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Spanish Shipwrecks Unveil Centuries of Hurricane Patterns

ByConor GearinNOVA NextNOVA Next

Dead men tell no tales—but it turns out Caribbean shipwrecks can tell us about the climate in the days of yore.

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Scientists studying how climate change influences hurricanes have been faced with a problem: the U.S. only started keeping track of the storms in 1851. To figure out hurricane patterns of the deeper past, researchers needed a different record.

During the Age of Sail, hurricanes were the primary cause for shipwrecks in reports from that time. The researchers looked at records of Spanish ships in the Caribbean Sea from 1495-1825, and the list of shipwrecks told a riveting tale. While dozens of vessels sunk each year in stormy periods, 1645-1715 was a better time for the Spanish fleet, with only a few ships sinking each year.

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A replica of the HMS Bounty sunk in 2012 after its captain sailed it into the path of Hurricane Sandy.

It turns out that this period was one of global cooling, often called the Maunder Minimum or “Little Ice Age.” During this time, the sun’s light dimmed, cooling the planet and leading to more El Niño events that keep the Atlantic from producing large storms.

To compare this record to something we can measure today, the researchers looked at tree rings in Florida slash pines, which date back to 1707. The pines grow more slowly in years with hurricanes, and growth rings from that time confirm the storm pattern suggested by the shipwrecks. Combining what they learned from the pines, shipwrecks, and modern records, the scientists patched together a picture of how a cooler climate put the brakes on the development of hurricanes in the Atlantic.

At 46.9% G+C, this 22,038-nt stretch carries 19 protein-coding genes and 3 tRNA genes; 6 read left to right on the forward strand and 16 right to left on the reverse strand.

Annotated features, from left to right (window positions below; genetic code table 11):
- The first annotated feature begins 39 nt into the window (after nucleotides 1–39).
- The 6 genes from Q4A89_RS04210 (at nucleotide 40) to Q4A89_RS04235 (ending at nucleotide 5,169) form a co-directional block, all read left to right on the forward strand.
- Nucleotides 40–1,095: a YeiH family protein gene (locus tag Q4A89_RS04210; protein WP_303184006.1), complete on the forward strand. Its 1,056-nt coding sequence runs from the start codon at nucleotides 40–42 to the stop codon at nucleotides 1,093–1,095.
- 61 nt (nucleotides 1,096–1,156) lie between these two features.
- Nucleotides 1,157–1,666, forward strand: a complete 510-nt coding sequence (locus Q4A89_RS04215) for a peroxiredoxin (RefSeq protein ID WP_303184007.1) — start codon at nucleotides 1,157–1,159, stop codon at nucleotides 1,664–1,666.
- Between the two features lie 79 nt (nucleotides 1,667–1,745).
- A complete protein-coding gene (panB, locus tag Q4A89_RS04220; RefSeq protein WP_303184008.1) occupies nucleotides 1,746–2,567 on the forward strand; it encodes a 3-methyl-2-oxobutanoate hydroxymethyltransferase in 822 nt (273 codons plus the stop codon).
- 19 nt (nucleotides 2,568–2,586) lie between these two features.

The study could have important uses in predicting what might happen with tropical cyclone frequency if the planet’s atmosphere warms.

Here’s Chris Mooney, reporting for the Washington Post:

The result does not lead to any forecast when it comes to the hurricanes of the future, but at the same time, it’s certainly suggestive. After all, hurricanes derive their energy from the heat stored in tropical oceans. If seas are cooler — as they were between 1645 and 1715, when the Earth received less radiation from the sun — then there’s less explosive energy for storms to draw upon. If they’re warmer, as they are today, then all else being equal, there’s more opportunity for extreme storm intensification.

Even though most of us don’t sail in tall ships these days, this study suggests that  people living on the coast might have to batten down the hatches if the climate continues to warm.

Photo credit: National Transportation Safety Board .

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